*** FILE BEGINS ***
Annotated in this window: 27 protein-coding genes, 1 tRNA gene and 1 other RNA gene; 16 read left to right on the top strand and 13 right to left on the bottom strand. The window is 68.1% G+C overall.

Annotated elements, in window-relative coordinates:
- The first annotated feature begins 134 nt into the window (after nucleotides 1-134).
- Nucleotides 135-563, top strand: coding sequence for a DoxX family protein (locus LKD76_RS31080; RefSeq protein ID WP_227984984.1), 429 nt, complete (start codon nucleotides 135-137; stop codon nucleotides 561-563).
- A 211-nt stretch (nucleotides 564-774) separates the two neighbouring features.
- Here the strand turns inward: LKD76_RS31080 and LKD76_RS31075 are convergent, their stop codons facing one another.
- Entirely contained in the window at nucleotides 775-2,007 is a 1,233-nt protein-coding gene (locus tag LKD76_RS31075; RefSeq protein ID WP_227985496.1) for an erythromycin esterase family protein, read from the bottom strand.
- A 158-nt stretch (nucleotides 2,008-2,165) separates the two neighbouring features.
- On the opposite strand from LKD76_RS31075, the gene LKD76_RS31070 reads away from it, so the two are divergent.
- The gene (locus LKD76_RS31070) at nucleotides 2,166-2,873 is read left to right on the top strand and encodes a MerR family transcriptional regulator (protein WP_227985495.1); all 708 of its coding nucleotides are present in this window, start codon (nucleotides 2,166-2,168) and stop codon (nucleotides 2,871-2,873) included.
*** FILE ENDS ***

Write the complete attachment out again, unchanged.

Annotated in this window: 27 protein-coding genes, 1 tRNA gene and 1 other RNA gene; 16 read left to right on the top strand and 13 right to left on the bottom strand. The window is 68.1% G+C overall.

Annotated elements, in window-relative coordinates:
- The first annotated feature begins 134 nt into the window (after nucleotides 1-134).
- Nucleotides 135-563, top strand: coding sequence for a DoxX family protein (locus LKD76_RS31080; RefSeq protein ID WP_227984984.1), 429 nt, complete (start codon nucleotides 135-137; stop codon nucleotides 561-563).
- A 211-nt stretch (nucleotides 564-774) separates the two neighbouring features.
- Here the strand turns inward: LKD76_RS31080 and LKD76_RS31075 are convergent, their stop codons facing one another.
- Entirely contained in the window at nucleotides 775-2,007 is a 1,233-nt protein-coding gene (locus tag LKD76_RS31075; RefSeq protein ID WP_227985496.1) for an erythromycin esterase family protein, read from the bottom strand.
- A 158-nt stretch (nucleotides 2,008-2,165) separates the two neighbouring features.
- On the opposite strand from LKD76_RS31075, the gene LKD76_RS31070 reads away from it, so the two are divergent.
- The gene (locus LKD76_RS31070) at nucleotides 2,166-2,873 is read left to right on the top strand and encodes a MerR family transcriptional regulator (protein WP_227985495.1); all 708 of its coding nucleotides are present in this window, start codon (nucleotides 2,166-2,168) and stop codon (nucleotides 2,871-2,873) included.